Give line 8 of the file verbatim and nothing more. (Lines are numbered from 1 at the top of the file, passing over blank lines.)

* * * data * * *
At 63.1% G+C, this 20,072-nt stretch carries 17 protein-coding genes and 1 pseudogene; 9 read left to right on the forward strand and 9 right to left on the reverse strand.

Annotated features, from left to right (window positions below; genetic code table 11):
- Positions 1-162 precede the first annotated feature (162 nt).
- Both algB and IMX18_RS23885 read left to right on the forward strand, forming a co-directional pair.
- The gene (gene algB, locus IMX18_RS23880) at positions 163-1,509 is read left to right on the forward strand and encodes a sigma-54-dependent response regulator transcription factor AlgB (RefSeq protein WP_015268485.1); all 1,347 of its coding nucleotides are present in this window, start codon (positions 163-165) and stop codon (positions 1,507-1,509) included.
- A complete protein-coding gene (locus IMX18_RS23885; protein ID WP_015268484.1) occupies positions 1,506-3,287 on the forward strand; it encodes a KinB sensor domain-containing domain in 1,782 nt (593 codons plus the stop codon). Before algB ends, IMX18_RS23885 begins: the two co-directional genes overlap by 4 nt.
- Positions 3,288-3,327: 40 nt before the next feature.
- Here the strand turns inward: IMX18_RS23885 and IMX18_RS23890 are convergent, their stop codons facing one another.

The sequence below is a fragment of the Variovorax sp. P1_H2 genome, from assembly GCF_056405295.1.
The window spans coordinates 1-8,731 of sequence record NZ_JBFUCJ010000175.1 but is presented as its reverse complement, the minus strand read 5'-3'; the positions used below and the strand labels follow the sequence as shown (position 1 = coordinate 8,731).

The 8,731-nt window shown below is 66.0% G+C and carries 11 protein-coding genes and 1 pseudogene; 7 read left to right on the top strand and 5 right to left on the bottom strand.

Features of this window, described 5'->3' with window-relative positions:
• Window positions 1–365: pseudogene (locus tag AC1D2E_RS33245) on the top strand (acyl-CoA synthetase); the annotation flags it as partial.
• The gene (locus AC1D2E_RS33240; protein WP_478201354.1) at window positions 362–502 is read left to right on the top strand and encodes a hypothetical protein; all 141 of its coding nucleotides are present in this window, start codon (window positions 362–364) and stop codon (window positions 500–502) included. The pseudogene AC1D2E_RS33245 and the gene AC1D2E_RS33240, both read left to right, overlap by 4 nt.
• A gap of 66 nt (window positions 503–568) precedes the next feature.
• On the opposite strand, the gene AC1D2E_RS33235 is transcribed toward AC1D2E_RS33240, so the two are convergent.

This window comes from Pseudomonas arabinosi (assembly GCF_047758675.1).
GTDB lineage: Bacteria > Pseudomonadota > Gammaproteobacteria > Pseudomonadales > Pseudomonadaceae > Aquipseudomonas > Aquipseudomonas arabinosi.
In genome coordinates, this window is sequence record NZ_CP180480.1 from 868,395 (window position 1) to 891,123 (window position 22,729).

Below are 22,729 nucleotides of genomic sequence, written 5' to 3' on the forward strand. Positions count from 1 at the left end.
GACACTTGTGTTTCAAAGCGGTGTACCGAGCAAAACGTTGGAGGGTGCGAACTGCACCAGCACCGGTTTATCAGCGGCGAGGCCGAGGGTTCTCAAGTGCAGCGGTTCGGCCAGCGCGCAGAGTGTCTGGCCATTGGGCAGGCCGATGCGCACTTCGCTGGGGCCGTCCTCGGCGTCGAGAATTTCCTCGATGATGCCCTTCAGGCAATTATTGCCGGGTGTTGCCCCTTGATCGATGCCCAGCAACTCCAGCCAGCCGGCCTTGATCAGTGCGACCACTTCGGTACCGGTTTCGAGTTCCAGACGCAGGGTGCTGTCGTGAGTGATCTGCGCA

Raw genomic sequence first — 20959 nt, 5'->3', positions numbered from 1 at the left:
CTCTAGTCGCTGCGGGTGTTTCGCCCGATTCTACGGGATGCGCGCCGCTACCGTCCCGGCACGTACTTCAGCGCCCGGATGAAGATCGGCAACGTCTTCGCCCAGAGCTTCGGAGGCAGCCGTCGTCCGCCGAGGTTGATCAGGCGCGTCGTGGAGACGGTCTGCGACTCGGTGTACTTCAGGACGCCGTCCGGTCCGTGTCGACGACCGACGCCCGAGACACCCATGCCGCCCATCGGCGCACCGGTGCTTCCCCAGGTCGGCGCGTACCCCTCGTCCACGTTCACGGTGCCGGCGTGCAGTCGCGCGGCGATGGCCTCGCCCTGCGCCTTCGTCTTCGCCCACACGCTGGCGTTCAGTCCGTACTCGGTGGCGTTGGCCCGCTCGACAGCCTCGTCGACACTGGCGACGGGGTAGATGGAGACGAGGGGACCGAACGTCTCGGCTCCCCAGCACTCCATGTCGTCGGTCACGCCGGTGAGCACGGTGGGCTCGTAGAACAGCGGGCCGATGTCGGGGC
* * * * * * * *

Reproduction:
- Here the strand turns inward: IMX18_RS23885 and IMX18_RS23890 are convergent, their stop codons facing one another.